Yacht Charterer’s Guide To DIY Fixes Before Calling The Charter Tech

Bareboat Charterers can fix issues aboard before calling the charter mechanicThings TO Do Before Calling The Charter Mechanic

Let’s face it, things go wrong on boats and charter boats are no exception. You may charter a bareboat in perfect working order from the charter company, but eventually something may go wrong. Things like errant alarms, a water pump running non-stop, or an outboard engine cutting out suddenly can make your holiday very unpleasant for all on board. More often than not, these seemingly “huge problems” are really minor issues that, with just a little know-how and a bit of effort, can be fixed in no time. Not only will the charter mechanics love you for not wasting their time with trivial adjustments, but it will save you and your crew time and discomfort. As a certified charter captain, you should be able to do minor repairs, but there is no way to have all the knowledge and experience to cover every matter than can arise while on board. Charter Advisors put together a “Fix It” list of common problems with yachts and how to troubleshoot and repair them. There is usually a simple solution! Below is an excerpt from the article Charter Advisors website. They have some great advice and reviews to help you make a good choice of bareboat and charter company.

Dinghy Outboard Suddenly Stops

Being dead in the water can be a spooky subject for some. Driving along, out in the middle of nowhere (or in the middle of the night in our case) and suddenly the outboard stops (hope you brought the oars!). Now, I am no outboard tech, but I can share with you what I’ve encountered and what has worked for me and the Charter Advisors crew when we’ve had outboards die on us. If yours should suddenly stop, try these simple solutions before digging out the innards of the motor.

  1. Check to be sure you have fuel. You’d be surprised how many dinghies I’ve towed to the dock after they ran out of gas.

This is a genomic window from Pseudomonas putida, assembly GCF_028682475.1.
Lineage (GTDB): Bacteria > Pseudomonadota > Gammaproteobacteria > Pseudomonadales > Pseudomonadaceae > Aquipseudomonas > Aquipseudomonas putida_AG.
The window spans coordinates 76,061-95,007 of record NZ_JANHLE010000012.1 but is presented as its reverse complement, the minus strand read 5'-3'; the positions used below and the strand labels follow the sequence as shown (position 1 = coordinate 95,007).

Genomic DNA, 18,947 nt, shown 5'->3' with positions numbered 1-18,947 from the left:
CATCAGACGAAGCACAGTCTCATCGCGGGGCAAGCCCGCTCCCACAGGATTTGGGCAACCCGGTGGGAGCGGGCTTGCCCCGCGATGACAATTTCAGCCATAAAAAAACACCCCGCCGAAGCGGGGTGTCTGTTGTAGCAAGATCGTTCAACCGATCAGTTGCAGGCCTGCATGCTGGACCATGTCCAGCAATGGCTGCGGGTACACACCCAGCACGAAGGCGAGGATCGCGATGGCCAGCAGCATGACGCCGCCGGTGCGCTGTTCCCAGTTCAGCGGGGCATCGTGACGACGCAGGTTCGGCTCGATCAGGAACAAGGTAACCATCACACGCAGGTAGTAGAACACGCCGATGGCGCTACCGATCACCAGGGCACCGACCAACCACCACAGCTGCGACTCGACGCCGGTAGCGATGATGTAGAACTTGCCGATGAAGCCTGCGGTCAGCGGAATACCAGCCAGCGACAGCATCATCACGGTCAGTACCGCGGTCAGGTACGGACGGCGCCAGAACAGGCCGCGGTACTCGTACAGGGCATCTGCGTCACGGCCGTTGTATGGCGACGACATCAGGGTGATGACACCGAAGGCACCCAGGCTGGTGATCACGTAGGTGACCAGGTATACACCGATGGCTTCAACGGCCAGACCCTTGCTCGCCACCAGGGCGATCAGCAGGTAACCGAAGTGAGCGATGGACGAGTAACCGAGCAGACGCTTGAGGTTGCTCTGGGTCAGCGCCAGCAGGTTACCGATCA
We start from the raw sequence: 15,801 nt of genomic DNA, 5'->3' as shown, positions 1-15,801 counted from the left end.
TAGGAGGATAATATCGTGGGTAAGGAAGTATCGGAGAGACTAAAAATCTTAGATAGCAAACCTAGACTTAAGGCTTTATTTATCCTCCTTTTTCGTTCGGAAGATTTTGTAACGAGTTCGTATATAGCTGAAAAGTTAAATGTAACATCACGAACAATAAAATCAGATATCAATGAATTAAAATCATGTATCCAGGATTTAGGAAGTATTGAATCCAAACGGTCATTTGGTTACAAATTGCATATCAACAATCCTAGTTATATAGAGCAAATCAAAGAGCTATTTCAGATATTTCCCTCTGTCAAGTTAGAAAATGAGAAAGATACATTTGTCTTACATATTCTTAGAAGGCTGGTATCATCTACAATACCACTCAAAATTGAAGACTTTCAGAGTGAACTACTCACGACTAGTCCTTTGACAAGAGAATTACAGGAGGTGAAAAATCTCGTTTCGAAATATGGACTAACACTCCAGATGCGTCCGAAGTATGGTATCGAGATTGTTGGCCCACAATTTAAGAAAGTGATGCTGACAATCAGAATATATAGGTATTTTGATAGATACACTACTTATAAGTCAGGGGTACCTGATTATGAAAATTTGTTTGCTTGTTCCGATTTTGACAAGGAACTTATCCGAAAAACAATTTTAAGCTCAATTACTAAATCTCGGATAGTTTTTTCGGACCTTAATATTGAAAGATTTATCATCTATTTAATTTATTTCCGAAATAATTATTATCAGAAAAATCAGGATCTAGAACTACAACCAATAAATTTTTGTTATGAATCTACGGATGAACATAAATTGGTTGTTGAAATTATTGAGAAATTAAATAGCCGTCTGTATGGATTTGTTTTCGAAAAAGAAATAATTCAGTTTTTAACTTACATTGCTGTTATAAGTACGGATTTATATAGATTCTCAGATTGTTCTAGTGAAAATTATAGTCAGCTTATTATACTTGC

2. If you do have fuel, be sure it’s getting to the outboard. Check the clip at the end of the gasoline where it meets the gas tank. This line can get loose if the gas tank can slide around on the bottom of the dinghy. Its position in the bottom of the boat near people’s feet can also be a factor. I had visitors come aboard one day and no matter how many times I asked, they used the gas tank like a step to get in and out of the dinghy. The gas line loosened up and un-clipped slightly (though it wasn’t apparent by looking at it). We got left high and dry on our way back from Saba Rock late one night. Doing a “hand check” of the gas line connections produced an audible “click” as the line re-seated when pressed. A couple of pulls on the cord and the engine started again like a champ.
  3. If all looks OK, check the dinghy key. Be sure it’s pressed in all the way. If the “clip” on the dinghy key looks thin or worn, try pulling up on the “knob” the key sides under and starting the engine.
  4. What about if the engine starts the first time but won’t start a second time? If you should run into this one, check the engine fuse. From time to time a fuse makes it in there with a “lower than optimal” amp rating. It will start the engine, but blow out in the process. Replace the fuse with proper size from the spare parts drawer and your good to go. If you have no spare fuses aboard you can bridged the blown one by wrapping it in tinfoil and snapping it back in place. She’ll start right up! (be sure to tell the charter company to replace the fuse.)
  5. This last one isn’t a solution but it’s a way to keep from having a problem in the first place. If you’re having trouble starting the engine, resist the urge to pump the ball in the fuel line. It’s a really good way to flood the engine. Instead pull the choke. The only time you should need to prime the engine with the ball pump is when you first hook up the fuel tank.

If none of these help, break out the oars and paddling songs!


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